“The prodigious 23-year-old, with a pun-hungry surname, collected awards for Members’ Player, Players’ Player and Young Player of the Year,” the press release noted.
Certainly no one came close to “cracking the Coad”, if you pardon the most obvious pun, during a season in which Yorkshire, collectively, were a little too easy to figure out, only narrowly avoiding Championship relegation.
While opposition sides deciphered them to a disappointing extent, in particular a batting department that proved simple to fathom, seam bowler Coad provoked similar havoc around the shires, taking 50 Championship wickets in his first full season at 20.86.
“He’s been a revelation really,” enthused Yorkshire’s director of cricket, Martyn Moxon. “He worked hard last winter and has had a different outlook on his bowling since last year in the second team and has carried that on this season.
“Ben was looking to be more aggressive and take more wickets, as opposed to being a defensive bowler, and it has paid dividends.
“He’s worked hard on his skills and had a fantastic season, and, hopefully, he can build on that and continue to improve and really become an outstanding first-class cricketer.”
Coad, who was also short-listed for the Professional Cricketers’ Association Young Player of the Year Award, won by Essex’s Jamie Porter, had only played one Championship game prior to this season.
But he served immediate notice of the improvements to which Moxon alluded by capturing 6-37 in the club’s opening Championship match this year against Hampshire at Headingley.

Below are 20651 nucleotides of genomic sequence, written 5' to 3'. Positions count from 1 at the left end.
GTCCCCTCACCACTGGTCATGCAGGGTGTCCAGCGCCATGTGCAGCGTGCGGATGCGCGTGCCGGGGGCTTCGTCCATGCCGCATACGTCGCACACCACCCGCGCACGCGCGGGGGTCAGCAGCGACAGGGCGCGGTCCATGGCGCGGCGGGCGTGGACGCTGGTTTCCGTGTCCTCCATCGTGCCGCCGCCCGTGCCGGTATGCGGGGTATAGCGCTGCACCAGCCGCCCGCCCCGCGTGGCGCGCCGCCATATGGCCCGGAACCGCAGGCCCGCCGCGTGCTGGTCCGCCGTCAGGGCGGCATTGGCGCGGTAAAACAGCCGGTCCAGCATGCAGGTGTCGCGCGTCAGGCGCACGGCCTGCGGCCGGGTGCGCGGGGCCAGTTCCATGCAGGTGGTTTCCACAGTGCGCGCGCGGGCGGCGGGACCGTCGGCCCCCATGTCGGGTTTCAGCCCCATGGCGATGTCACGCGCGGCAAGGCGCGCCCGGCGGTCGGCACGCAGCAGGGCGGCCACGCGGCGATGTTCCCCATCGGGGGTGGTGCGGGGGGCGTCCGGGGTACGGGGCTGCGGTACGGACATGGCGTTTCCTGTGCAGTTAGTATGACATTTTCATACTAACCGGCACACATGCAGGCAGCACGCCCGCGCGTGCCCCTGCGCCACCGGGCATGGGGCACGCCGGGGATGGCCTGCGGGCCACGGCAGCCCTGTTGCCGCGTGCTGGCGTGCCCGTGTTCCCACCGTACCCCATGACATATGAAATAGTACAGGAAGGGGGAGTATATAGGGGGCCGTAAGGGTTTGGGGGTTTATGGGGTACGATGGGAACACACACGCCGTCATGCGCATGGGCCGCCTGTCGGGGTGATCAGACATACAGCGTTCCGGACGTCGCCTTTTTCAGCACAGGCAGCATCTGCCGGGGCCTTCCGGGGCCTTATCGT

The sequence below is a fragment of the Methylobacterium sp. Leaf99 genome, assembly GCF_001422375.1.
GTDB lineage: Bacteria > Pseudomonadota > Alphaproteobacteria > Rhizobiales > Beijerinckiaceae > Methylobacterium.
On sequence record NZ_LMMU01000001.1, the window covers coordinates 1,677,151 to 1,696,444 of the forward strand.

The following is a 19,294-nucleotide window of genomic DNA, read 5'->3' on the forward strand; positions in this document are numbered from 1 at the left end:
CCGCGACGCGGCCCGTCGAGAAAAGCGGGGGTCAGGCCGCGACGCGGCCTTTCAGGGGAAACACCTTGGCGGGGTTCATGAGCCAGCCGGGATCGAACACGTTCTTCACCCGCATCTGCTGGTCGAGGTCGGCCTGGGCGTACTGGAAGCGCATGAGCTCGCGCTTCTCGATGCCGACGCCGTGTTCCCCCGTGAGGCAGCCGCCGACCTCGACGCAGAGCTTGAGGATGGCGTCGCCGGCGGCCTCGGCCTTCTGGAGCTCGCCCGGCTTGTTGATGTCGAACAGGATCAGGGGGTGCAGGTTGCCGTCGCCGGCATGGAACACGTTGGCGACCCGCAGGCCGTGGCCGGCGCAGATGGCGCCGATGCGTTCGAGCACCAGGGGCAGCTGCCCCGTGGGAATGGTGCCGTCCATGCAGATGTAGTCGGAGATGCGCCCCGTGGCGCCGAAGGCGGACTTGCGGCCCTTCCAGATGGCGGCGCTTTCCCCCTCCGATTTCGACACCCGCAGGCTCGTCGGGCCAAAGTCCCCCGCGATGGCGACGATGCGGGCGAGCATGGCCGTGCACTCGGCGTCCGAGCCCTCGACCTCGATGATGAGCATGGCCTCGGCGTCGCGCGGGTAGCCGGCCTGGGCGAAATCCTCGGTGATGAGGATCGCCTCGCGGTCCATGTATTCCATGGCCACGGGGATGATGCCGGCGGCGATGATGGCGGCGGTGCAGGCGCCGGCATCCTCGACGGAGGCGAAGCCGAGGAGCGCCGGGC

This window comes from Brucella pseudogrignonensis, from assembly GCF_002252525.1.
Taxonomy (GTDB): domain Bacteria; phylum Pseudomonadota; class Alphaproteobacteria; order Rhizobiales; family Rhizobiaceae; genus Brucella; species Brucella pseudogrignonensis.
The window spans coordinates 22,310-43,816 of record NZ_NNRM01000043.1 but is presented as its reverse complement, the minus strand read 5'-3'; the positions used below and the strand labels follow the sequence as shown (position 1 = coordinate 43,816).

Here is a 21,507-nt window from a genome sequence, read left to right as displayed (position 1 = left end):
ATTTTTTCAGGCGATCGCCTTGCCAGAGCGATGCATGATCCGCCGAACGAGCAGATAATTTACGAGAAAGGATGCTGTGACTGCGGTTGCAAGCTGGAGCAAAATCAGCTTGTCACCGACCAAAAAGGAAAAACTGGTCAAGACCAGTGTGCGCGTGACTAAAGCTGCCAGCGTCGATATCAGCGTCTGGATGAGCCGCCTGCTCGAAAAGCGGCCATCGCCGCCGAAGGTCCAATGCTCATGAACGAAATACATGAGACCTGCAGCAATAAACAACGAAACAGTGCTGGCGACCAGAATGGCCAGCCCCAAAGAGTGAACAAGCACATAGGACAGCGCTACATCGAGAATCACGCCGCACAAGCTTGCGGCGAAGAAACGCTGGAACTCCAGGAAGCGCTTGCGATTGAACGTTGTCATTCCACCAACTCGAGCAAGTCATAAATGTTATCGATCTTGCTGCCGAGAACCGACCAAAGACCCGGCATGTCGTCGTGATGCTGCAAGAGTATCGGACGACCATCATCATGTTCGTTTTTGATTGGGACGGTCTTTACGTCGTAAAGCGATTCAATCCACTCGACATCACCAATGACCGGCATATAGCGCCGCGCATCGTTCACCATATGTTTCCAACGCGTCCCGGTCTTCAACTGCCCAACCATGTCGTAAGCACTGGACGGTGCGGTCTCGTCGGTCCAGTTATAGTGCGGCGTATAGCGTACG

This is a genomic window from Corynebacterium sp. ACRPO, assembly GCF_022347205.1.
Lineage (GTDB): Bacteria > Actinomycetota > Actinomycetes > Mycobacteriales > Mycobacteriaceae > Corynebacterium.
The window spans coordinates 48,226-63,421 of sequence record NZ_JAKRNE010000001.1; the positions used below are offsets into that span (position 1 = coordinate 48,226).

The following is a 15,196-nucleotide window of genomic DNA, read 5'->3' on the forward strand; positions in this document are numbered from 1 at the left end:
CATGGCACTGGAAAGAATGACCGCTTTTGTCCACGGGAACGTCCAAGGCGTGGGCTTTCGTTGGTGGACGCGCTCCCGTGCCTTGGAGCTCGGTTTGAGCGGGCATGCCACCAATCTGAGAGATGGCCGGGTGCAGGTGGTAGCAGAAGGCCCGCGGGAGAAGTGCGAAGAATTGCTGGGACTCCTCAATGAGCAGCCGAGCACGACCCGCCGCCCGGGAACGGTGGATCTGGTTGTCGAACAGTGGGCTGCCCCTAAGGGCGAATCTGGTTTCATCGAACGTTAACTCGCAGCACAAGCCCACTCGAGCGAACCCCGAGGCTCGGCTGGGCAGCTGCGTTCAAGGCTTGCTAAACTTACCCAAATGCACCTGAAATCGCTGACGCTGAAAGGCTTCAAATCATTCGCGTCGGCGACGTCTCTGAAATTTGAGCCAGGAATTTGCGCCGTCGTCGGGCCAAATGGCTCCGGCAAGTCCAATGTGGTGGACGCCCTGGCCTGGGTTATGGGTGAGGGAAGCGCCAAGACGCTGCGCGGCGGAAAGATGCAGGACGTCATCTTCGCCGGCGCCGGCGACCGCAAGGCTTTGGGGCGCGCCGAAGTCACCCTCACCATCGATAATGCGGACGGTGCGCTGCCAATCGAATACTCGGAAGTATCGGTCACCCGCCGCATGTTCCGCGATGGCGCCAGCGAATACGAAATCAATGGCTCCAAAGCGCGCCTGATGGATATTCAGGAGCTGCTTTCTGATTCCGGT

A brace of five-wicket hauls followed in an innings win over Warwickshire at Edgbaston, followed by a career-best 6-25 against Lancashire at Headingley.
Coad remained a model of consistency throughout a campaign in which Yorkshire’s next-highest Championship wicket-taker was Tim Bresnan with 27.
A comparatively late developer by modern standards, Coad only got his chance through injuries and ended up keeping established players out of the side.
“Some players develop at different speeds or at different times,” reflected Moxon. “I would say changing his mindset to be more aggressive was the biggest thing, and he’s grown into that very quickly.
“To run in hard day-in, day-out, you’ve got to be physically prepared and that’s what he’s worked very hard on. He’s now able to maintain that intensity for long periods of time.”
Coad, whom Moxon also described as “a very down-to-earth lad”, polled 53 per cent of the members’ vote, the other principal contenders being captain Gary Ballance (14 per cent) and Adam Lyth (nine per cent).
The Harrogate-born seamer, who recently signed a contract that will keep him at Yorkshire until at least the end of next year, admitted that he had been pleasantly surprised at how things have gone.
“I made my debut at Durham last year and it didn’t go too well, so for it to go how it has done this year has been a bit of a shock,” he said. “But I think I’ve taken it all in my stride and kept going.
“I’m very happy with how I’ve played given it’s been my first full season in the squad, and I’ve certainly been happy with the wickets I’ve got.
“To get 50 in the Championship is always the aim as a bowler.”
Jack Leaning, the 23-year-old batsman, was awarded ‘Fielder of the Year’ at Yorkshire’s gala dinner, attended by 400 guests and dignitaries.
Leaning probably deserved it simply for one of the most amazing catches of this or any other year, a stunning one-handed take in Yorkshire’s T20 Blast win against Lancashire at Headingley when he caught Arron Lilley on the cover boundary.
The Howard Clayton Second Team Performance of the Year went to off-spinner Jack Shutt, whose 4-19 in the one-day trophy final against Middlesex helped Yorkshire win the trophy for the first time since 2009.
Shutt also claimed 4-12 to dismiss Derbyshire for 136 in pursuit of 159 in the second XI T20 competition at Alvaston & Boulton CC.
James Logan, a left-arm spinner who plays club cricket for Farsley, won Academy Player of the Year. The 19-year-old excelled in the second XI and has impressed all with his consistent performances.